The Fresh Loaf

News & Information for Amateur Bakers and Artisan Bread Enthusiasts

Pandoro Glezer

freerk's picture

My second batch of pandoros came out very nice as well! I used Glezer's recipe. It was amazing how difficult it was to find cocoa-butter in this town. Especially when you know that Amsterdam is the #1 harbour for shipping the stuff around the world... In certain weather conditions we can smell the coacoa from our balcony, but for buying the cocoa-butter I ended up going out of town to a very old fashioned drugstore in a nearby city. The oddities of globalization, I guess... Anyway. here it is: my second batch of pandoros!

If you want to see more; check my "year in baking"-slideshow here

smasty's picture

I wanted to make a practice Pandoro for Easter.  It came out GREAT--and was simpler than I expected!  I used the recipe in Maggie Glezer's Artisan Baking.  I followed almost every direction to the letter (except shaping).  I used KAF Lancelot flour (14% protein) and SAF Gold yeast (along w/ SD starter).  I always have cocoa butter on hand, so that wasn't a problem.  I did use salted butter (unsalted is specified), so did not add any additional salt (the recipe uses a lot of butter!)

Here's a pic of my "Primo Impasto"--the first stage dough, after it had quadrupled (rubber band shows starting point)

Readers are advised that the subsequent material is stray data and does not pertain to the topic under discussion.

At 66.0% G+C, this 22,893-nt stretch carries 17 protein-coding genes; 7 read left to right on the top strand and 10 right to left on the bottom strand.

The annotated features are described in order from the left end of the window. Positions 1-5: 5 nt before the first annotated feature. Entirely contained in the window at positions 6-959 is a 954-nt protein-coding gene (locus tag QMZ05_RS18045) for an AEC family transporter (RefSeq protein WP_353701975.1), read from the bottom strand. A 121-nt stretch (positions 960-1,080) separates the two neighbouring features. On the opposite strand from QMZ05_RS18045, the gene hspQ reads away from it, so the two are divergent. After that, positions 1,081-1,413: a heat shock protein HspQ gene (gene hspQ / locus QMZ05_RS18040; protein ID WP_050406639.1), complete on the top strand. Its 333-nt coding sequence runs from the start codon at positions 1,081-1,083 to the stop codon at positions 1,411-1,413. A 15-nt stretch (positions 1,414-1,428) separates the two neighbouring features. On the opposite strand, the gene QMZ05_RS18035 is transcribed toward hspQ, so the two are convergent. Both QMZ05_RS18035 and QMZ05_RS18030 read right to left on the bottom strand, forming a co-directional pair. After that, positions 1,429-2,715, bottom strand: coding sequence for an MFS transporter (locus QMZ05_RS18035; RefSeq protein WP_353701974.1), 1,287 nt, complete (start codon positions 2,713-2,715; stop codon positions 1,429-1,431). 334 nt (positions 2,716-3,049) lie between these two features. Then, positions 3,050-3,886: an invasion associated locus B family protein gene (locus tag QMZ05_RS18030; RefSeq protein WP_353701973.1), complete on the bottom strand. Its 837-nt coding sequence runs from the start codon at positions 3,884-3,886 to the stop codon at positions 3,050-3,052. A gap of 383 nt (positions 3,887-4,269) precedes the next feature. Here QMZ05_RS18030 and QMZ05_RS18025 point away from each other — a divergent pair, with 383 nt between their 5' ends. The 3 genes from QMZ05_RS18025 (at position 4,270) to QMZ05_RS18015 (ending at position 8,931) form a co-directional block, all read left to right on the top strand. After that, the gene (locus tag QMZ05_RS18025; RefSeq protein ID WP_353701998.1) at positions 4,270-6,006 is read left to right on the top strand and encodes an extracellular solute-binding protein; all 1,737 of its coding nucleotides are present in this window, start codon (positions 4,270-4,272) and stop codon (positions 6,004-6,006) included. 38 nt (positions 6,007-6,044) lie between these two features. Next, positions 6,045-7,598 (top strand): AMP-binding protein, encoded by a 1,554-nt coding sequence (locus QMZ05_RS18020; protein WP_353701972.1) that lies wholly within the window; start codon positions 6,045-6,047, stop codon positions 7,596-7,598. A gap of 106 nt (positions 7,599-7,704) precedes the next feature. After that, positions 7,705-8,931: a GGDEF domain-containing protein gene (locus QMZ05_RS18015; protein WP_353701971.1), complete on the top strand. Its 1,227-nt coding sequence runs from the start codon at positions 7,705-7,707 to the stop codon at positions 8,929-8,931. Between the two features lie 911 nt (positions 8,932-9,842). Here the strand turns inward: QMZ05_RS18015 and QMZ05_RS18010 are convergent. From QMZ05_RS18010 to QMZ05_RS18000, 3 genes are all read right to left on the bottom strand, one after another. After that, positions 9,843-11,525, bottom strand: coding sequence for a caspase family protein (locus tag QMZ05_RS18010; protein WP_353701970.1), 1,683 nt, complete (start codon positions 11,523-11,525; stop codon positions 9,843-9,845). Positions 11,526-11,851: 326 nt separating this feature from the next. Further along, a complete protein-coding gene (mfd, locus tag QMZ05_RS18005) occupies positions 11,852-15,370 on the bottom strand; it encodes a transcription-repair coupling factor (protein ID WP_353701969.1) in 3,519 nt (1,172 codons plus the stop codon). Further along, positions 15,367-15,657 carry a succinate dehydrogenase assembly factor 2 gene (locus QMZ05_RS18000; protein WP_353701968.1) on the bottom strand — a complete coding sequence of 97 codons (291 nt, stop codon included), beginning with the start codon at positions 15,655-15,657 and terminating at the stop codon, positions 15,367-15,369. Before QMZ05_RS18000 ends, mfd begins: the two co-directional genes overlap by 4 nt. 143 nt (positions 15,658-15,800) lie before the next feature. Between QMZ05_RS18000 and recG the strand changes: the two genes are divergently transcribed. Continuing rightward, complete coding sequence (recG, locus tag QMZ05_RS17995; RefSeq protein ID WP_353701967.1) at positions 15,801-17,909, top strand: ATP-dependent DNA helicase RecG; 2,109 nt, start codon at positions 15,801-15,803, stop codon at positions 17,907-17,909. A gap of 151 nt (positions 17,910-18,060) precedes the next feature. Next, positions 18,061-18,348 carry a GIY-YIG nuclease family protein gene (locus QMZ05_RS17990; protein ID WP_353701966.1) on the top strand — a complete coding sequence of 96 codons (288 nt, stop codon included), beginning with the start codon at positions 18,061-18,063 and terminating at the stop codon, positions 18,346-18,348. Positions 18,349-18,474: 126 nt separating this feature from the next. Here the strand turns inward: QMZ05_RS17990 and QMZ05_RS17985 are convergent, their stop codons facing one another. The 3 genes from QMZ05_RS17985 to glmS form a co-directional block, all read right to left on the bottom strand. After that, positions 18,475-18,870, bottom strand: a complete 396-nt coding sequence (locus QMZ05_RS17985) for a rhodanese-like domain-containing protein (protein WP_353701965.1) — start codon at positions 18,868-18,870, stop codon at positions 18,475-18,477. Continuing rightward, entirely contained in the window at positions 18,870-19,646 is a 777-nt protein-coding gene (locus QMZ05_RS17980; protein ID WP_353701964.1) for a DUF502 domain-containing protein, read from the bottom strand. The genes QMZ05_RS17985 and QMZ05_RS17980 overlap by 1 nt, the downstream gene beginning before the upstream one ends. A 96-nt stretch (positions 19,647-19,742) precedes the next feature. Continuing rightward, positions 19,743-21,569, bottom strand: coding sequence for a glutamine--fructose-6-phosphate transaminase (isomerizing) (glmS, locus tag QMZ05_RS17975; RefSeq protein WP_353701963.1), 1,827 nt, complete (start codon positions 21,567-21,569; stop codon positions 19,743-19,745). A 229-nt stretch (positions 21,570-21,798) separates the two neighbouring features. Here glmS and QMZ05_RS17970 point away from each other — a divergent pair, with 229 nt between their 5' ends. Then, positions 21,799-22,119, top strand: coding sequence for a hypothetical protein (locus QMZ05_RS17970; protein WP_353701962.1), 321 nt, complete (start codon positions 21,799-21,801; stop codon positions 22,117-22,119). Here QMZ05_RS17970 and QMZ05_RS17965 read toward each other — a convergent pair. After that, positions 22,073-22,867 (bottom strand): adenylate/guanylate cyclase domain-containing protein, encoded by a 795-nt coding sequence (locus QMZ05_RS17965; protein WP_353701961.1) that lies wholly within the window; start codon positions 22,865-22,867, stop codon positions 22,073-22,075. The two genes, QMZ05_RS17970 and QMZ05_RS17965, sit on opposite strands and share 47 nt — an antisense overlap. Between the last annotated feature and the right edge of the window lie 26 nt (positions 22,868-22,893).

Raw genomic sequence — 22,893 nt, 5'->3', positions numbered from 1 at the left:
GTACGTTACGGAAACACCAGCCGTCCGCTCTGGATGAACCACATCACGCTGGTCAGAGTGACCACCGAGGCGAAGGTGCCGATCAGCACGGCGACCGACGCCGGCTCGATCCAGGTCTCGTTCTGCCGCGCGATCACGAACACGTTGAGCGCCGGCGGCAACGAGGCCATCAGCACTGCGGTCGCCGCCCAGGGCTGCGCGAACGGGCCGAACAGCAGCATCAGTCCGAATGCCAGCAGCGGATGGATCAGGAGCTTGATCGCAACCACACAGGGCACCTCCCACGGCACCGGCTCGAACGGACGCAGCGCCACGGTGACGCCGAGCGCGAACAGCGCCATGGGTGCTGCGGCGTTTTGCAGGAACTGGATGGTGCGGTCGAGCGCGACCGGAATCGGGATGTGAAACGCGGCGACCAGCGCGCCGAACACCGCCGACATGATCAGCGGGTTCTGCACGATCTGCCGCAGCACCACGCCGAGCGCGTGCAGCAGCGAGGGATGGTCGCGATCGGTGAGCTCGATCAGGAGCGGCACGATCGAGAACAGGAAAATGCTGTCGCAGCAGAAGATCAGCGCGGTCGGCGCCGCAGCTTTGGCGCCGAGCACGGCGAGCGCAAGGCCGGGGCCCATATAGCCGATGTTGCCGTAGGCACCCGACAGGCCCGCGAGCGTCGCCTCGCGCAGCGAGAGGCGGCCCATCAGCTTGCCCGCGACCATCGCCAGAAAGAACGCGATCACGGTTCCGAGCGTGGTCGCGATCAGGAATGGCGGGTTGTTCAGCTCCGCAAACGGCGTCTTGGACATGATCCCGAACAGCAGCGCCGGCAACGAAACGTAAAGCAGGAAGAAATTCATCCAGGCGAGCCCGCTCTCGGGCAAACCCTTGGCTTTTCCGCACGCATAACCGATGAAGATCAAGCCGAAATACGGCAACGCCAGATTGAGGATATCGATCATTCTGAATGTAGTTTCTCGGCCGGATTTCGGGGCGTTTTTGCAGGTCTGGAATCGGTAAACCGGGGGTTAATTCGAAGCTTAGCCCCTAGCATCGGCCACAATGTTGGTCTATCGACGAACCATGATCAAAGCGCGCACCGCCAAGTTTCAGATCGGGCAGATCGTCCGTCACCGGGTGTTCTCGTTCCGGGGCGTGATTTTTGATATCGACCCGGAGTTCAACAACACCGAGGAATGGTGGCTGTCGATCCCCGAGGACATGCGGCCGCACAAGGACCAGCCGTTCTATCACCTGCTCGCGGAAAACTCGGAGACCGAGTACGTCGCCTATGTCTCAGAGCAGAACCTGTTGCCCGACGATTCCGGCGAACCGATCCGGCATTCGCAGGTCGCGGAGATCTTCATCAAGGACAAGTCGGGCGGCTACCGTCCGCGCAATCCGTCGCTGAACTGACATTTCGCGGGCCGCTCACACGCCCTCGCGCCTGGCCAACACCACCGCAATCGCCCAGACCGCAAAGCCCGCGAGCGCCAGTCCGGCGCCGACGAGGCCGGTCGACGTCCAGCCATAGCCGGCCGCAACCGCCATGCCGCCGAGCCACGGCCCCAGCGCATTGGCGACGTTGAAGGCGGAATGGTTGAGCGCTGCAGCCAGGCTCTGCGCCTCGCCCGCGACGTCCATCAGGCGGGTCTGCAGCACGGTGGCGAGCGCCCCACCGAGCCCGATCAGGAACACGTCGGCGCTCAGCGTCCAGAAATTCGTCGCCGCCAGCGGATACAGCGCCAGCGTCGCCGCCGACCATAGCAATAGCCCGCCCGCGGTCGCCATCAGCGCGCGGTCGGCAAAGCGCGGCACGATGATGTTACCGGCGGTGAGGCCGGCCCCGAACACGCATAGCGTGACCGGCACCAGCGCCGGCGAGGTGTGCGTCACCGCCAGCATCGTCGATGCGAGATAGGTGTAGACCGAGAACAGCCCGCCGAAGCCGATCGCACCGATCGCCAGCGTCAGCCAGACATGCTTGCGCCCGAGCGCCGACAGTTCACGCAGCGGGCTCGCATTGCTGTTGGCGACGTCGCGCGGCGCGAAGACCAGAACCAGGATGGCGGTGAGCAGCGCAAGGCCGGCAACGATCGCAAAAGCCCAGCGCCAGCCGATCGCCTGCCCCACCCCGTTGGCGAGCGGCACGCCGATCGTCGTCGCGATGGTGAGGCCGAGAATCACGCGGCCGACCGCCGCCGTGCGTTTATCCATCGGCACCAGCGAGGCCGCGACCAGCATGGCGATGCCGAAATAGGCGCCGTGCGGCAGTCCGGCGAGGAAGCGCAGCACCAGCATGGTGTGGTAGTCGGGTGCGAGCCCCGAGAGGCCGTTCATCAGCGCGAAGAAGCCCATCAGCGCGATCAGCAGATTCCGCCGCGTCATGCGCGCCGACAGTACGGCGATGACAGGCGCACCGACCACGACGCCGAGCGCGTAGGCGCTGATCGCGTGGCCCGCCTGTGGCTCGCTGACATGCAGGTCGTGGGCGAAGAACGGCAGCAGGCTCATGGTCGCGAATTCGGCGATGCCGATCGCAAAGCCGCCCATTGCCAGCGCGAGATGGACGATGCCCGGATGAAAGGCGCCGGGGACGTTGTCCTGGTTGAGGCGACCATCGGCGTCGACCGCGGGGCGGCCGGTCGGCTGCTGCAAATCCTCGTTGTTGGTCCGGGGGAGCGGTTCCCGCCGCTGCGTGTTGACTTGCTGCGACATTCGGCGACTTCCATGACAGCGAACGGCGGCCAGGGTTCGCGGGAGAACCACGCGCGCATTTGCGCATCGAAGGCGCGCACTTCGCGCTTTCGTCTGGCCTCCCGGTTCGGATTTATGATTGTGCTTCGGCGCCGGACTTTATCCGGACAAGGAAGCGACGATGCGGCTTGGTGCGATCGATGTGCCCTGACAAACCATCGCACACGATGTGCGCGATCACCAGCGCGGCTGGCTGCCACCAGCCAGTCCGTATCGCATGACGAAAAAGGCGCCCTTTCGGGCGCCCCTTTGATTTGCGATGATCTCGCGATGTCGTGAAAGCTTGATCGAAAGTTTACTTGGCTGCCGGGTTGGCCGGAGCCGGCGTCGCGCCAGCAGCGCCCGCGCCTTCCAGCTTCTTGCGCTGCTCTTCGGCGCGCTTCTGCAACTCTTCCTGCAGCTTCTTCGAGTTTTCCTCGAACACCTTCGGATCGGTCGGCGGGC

For the "Secondo Impasto" (second dough), melted butter is whipped with melted cocoa butter and incorporated with eggs and sugar, flour and the first dough.  Whipping makes incorporation of the butter into the dough much easier--I had no trouble at all with the dough.  The recipe has a bunch of eggs.  I do wonder how the dough can sit out for 12 hours with all those raw eggs in it? took about 45 min of mixing for the dough to be ready for the molds. The molds need to be very carefully prepared with melted butter and dusted with flour.  The taste of the dough was very weightless silk on my tounge.  The recipe talks about shaping the dough before putting it in the mold.  I could not imagine trying to shape the dough--it was just long loose strands of butter and gluten, so I just "poured" it into my molds.  That seemed to work just great.  Then the dough ferments in the molds for 12 hours.  Following the timing schedule in the book is a good idea....but it meant getting up at 5:00 am to bake the bread. 

Here's a pic of dough in the mold.  I bought the Pandoro mold at Amazon. 

Here's a pic at 5:00 am after 12 hours of ferment time (yes...I got up at 5:00 am to check them!)  As I stumbled, bleary-eyed, into the kitchen, I was greeted with an incredible sweet yeast scent. 

Here's after baking--must cool 30 min before unmolding


Crumb.  The taste is so good!  Delicate, not too sweet, melt-in-your-mouth.  A lot like yellow cake for adults! 

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